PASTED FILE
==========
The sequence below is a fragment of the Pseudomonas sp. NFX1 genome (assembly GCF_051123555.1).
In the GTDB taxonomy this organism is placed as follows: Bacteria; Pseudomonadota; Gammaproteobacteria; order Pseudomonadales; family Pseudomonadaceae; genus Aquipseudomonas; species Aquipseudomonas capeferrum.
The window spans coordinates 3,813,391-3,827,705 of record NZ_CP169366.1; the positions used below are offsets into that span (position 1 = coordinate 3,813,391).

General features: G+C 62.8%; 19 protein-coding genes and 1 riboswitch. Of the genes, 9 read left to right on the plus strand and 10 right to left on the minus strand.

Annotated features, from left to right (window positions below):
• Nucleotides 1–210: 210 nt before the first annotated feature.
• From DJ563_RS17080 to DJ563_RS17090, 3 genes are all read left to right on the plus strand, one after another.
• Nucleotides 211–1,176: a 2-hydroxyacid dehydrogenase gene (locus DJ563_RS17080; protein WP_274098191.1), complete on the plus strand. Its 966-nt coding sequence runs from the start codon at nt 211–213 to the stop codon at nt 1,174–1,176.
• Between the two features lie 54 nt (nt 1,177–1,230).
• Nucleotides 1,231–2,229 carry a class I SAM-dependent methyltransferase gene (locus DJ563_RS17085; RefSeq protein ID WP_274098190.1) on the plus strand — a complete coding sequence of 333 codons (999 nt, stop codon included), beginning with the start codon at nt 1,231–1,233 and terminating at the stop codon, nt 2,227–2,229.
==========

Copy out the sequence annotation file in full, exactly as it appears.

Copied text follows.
The sequence below is a fragment of the Pseudomonas sp. NFX1 genome (assembly GCF_051123555.1).
In the GTDB taxonomy this organism is placed as follows: Bacteria; Pseudomonadota; Gammaproteobacteria; order Pseudomonadales; family Pseudomonadaceae; genus Aquipseudomonas; species Aquipseudomonas capeferrum.
The window spans coordinates 3,813,391-3,827,705 of record NZ_CP169366.1; the positions used below are offsets into that span (position 1 = coordinate 3,813,391).

General features: G+C 62.8%; 19 protein-coding genes and 1 riboswitch. Of the genes, 9 read left to right on the plus strand and 10 right to left on the minus strand.

Annotated features, from left to right (window positions below):
• Nucleotides 1–210: 210 nt before the first annotated feature.
• From DJ563_RS17080 to DJ563_RS17090, 3 genes are all read left to right on the plus strand, one after another.
• Nucleotides 211–1,176: a 2-hydroxyacid dehydrogenase gene (locus DJ563_RS17080; protein WP_274098191.1), complete on the plus strand. Its 966-nt coding sequence runs from the start codon at nt 211–213 to the stop codon at nt 1,174–1,176.
• Between the two features lie 54 nt (nt 1,177–1,230).
• Nucleotides 1,231–2,229 carry a class I SAM-dependent methyltransferase gene (locus DJ563_RS17085; RefSeq protein ID WP_274098190.1) on the plus strand — a complete coding sequence of 333 codons (999 nt, stop codon included), beginning with the start codon at nt 1,231–1,233 and terminating at the stop codon, nt 2,227–2,229.